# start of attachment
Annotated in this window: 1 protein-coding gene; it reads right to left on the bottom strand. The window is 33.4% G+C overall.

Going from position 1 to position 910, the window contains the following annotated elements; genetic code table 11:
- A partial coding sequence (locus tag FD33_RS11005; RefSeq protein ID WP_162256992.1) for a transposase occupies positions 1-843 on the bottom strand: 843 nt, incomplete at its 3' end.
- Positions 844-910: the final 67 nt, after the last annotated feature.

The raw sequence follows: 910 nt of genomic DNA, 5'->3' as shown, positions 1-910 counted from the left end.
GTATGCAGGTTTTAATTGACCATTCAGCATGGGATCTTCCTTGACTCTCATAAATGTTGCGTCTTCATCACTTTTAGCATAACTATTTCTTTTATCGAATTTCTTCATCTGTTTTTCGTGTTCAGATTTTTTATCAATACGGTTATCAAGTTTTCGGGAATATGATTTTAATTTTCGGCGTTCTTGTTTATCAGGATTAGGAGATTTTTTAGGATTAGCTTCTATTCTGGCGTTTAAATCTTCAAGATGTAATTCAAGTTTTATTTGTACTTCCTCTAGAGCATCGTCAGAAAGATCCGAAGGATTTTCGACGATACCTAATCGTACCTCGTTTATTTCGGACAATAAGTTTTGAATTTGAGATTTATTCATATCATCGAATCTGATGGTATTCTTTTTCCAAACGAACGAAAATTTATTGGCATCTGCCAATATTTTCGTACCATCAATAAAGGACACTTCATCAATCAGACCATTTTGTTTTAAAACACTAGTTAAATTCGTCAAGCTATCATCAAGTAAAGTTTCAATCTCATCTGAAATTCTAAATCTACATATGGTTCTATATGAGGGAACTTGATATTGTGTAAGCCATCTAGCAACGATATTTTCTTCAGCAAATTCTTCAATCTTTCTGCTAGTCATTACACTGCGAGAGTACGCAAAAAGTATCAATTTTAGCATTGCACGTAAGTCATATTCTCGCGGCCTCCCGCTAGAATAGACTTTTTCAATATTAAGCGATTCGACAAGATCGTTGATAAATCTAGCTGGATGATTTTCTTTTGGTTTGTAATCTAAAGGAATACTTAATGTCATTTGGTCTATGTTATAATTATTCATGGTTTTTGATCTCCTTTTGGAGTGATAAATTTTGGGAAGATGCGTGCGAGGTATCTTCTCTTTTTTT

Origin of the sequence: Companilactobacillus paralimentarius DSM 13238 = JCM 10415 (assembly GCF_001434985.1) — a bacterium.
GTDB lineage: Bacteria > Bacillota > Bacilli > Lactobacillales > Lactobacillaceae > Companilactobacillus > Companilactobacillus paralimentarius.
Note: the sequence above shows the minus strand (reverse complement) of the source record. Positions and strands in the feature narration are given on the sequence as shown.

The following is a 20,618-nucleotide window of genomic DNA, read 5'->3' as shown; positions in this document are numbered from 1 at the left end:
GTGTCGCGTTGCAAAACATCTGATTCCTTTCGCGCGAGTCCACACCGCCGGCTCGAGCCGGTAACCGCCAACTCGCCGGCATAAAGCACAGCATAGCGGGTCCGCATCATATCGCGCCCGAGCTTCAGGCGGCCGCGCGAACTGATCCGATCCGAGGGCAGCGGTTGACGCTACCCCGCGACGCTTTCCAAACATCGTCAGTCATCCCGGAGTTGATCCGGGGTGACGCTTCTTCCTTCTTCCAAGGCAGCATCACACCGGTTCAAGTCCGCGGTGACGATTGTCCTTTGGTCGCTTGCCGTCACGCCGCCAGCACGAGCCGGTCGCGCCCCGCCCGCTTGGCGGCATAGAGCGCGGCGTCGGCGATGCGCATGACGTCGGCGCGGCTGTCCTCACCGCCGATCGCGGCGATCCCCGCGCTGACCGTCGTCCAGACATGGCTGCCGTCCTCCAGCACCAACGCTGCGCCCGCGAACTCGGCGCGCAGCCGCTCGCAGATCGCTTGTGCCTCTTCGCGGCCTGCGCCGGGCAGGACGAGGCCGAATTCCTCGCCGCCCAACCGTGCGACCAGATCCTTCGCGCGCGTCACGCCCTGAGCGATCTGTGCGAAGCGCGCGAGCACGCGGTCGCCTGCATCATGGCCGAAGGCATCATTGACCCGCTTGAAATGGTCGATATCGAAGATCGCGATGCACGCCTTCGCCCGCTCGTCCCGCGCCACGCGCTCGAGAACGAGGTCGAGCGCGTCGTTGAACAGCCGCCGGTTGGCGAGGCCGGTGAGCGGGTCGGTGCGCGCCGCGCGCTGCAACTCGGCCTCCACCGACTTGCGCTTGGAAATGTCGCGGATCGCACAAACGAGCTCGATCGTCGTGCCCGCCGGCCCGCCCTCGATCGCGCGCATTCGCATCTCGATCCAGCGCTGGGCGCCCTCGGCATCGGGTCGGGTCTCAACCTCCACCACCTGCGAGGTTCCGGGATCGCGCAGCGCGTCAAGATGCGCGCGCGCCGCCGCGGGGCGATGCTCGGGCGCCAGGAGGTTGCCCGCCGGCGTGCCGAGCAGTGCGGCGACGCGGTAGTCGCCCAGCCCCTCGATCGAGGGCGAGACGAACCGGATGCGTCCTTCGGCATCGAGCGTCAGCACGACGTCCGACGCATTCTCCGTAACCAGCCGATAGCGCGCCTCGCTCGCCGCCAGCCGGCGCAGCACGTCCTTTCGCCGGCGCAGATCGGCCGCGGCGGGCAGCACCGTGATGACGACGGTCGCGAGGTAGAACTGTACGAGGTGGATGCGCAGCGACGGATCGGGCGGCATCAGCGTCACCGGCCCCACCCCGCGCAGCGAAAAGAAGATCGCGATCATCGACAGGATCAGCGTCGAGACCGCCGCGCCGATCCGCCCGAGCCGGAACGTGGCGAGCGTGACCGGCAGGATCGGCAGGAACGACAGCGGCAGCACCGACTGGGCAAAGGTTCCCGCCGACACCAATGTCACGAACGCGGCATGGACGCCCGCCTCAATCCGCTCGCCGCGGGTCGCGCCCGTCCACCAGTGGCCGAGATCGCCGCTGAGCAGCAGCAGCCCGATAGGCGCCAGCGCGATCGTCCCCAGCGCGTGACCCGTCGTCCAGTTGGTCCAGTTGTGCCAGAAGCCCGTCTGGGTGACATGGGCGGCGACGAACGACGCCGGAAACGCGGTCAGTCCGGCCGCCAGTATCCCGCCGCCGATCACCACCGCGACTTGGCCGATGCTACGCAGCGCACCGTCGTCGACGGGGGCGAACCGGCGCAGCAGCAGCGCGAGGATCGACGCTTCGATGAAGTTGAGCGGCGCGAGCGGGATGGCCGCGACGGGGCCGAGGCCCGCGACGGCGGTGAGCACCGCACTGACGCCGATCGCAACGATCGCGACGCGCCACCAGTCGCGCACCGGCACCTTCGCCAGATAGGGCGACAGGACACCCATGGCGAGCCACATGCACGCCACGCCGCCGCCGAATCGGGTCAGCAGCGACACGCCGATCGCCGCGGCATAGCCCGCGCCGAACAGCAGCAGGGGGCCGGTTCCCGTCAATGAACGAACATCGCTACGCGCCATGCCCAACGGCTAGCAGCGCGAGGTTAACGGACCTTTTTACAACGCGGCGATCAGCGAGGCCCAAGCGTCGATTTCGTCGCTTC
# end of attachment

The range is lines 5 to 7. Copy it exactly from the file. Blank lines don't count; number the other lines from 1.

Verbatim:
The raw sequence follows: 910 nt of genomic DNA, 5'->3' as shown, positions 1-910 counted from the left end.
GTATGCAGGTTTTAATTGACCATTCAGCATGGGATCTTCCTTGACTCTCATAAATGTTGCGTCTTCATCACTTTTAGCATAACTATTTCTTTTATCGAATTTCTTCATCTGTTTTTCGTGTTCAGATTTTTTATCAATACGGTTATCAAGTTTTCGGGAATATGATTTTAATTTTCGGCGTTCTTGTTTATCAGGATTAGGAGATTTTTTAGGATTAGCTTCTATTCTGGCGTTTAAATCTTCAAGATGTAATTCAAGTTTTATTTGTACTTCCTCTAGAGCATCGTCAGAAAGATCCGAAGGATTTTCGACGATACCTAATCGTACCTCGTTTATTTCGGACAATAAGTTTTGAATTTGAGATTTATTCATATCATCGAATCTGATGGTATTCTTTTTCCAAACGAACGAAAATTTATTGGCATCTGCCAATATTTTCGTACCATCAATAAAGGACACTTCATCAATCAGACCATTTTGTTTTAAAACACTAGTTAAATTCGTCAAGCTATCATCAAGTAAAGTTTCAATCTCATCTGAAATTCTAAATCTACATATGGTTCTATATGAGGGAACTTGATATTGTGTAAGCCATCTAGCAACGATATTTTCTTCAGCAAATTCTTCAATCTTTCTGCTAGTCATTACACTGCGAGAGTACGCAAAAAGTATCAATTTTAGCATTGCACGTAAGTCATATTCTCGCGGCCTCCCGCTAGAATAGACTTTTTCAATATTAAGCGATTCGACAAGATCGTTGATAAATCTAGCTGGATGATTTTCTTTTGGTTTGTAATCTAAAGGAATACTTAATGTCATTTGGTCTATGTTATAATTATTCATGGTTTTTGATCTCCTTTTGGAGTGATAAATTTTGGGAAGATGCGTGCGAGGTATCTTCTCTTTTTTT

Origin of the sequence: Companilactobacillus paralimentarius DSM 13238 = JCM 10415 (assembly GCF_001434985.1) — a bacterium.